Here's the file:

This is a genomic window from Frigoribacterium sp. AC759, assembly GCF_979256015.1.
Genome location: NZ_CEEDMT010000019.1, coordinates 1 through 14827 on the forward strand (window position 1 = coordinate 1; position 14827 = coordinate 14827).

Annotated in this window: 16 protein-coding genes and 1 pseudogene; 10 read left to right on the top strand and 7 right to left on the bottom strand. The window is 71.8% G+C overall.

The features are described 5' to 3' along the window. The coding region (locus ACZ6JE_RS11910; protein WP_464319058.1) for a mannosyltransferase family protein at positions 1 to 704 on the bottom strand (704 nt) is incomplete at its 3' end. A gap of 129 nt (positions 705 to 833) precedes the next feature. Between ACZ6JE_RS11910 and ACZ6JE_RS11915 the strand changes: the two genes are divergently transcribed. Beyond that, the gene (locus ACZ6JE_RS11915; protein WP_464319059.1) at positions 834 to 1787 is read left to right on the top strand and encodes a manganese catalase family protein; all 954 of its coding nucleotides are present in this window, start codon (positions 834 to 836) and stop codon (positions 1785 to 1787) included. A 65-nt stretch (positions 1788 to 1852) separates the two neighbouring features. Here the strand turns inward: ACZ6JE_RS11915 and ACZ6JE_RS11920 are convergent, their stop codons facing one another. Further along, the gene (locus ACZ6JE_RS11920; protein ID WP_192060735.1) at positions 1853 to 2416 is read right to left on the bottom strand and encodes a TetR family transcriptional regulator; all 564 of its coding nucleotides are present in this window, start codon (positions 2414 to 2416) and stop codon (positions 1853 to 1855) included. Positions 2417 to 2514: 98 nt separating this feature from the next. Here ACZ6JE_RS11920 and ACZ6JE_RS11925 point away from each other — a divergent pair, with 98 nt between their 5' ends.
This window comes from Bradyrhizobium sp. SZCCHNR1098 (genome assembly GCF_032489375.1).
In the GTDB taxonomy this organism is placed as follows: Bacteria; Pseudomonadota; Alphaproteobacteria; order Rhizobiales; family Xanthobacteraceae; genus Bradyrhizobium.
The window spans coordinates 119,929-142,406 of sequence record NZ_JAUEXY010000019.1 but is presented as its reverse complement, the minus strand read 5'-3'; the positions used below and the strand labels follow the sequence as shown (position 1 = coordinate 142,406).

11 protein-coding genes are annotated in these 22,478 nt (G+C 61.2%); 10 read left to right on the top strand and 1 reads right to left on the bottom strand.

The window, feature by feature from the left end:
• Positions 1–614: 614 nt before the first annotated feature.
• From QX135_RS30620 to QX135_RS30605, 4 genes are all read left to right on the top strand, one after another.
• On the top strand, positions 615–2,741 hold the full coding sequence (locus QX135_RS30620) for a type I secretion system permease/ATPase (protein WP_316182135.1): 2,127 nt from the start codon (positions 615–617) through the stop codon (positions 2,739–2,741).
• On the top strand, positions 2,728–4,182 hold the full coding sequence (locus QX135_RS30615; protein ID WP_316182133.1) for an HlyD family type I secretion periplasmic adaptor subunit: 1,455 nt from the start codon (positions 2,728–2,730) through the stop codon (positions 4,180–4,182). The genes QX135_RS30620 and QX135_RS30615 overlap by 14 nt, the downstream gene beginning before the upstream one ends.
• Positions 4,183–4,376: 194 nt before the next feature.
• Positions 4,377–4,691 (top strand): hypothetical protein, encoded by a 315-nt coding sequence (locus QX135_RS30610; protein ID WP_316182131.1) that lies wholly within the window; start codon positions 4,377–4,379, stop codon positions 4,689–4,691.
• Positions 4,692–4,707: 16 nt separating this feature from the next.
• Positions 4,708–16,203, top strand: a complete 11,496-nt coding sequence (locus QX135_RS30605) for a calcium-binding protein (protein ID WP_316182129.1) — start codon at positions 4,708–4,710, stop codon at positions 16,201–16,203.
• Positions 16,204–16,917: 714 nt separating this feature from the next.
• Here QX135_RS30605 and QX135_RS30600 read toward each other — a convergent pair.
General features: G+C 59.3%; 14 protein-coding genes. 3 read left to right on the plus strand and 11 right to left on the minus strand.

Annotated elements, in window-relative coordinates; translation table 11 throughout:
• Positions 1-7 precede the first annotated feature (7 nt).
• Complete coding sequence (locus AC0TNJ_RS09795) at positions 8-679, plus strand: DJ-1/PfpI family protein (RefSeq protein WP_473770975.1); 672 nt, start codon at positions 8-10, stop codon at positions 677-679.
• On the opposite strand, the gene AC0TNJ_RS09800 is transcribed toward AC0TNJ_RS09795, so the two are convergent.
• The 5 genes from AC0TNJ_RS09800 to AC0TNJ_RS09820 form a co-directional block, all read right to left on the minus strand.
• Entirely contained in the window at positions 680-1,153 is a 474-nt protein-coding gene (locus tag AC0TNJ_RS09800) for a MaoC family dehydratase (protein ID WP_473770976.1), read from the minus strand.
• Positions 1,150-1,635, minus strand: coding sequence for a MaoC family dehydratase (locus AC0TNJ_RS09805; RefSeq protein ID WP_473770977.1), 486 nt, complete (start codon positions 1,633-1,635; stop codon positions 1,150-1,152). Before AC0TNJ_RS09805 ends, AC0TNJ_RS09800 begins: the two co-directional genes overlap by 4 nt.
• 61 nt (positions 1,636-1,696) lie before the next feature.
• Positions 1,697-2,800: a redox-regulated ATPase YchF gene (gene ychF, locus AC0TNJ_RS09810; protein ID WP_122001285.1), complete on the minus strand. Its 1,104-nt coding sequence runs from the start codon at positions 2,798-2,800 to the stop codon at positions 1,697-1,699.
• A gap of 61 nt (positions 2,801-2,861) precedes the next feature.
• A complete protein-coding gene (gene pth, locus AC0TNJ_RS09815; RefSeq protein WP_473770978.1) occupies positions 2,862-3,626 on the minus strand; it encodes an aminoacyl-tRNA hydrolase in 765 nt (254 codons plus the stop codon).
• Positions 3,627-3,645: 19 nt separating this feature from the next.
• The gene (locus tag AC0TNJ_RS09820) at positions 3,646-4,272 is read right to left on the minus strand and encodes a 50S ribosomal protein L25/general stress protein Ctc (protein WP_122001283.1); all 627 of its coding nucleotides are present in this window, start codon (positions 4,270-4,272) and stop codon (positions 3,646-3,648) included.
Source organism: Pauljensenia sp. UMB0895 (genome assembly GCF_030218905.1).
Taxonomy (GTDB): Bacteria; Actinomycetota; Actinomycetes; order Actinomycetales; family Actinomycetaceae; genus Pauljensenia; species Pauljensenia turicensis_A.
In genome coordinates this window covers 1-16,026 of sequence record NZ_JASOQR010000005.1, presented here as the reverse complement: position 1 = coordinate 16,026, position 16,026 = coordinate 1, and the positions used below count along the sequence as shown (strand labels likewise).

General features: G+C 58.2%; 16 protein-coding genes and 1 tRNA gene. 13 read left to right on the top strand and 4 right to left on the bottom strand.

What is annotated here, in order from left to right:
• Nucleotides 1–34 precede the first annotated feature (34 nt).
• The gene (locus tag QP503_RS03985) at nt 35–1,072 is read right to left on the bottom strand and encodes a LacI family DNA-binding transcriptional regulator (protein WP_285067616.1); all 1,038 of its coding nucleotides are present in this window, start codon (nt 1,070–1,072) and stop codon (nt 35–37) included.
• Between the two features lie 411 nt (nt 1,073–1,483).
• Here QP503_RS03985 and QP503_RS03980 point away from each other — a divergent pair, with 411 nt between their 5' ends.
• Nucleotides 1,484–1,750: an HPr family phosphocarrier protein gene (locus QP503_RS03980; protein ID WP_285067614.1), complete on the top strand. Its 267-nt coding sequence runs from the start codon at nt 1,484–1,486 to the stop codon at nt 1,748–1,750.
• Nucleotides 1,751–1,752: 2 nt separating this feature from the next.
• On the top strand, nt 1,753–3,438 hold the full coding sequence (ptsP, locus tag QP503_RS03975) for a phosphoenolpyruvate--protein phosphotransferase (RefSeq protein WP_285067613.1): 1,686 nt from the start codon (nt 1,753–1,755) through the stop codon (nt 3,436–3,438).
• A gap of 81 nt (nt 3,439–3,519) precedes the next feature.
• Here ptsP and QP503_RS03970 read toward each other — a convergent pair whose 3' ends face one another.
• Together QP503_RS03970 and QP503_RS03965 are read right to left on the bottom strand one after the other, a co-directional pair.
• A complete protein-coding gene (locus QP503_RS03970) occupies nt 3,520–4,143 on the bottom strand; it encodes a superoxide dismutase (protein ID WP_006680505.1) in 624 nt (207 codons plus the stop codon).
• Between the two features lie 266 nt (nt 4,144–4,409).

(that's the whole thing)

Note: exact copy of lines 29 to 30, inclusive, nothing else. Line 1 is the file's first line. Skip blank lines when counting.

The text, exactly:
• Positions 1,697-2,800: a redox-regulated ATPase YchF gene (gene ychF, locus AC0TNJ_RS09810; protein ID WP_122001285.1), complete on the minus strand. Its 1,104-nt coding sequence runs from the start codon at positions 2,798-2,800 to the stop codon at positions 1,697-1,699.
• A gap of 61 nt (positions 2,801-2,861) precedes the next feature.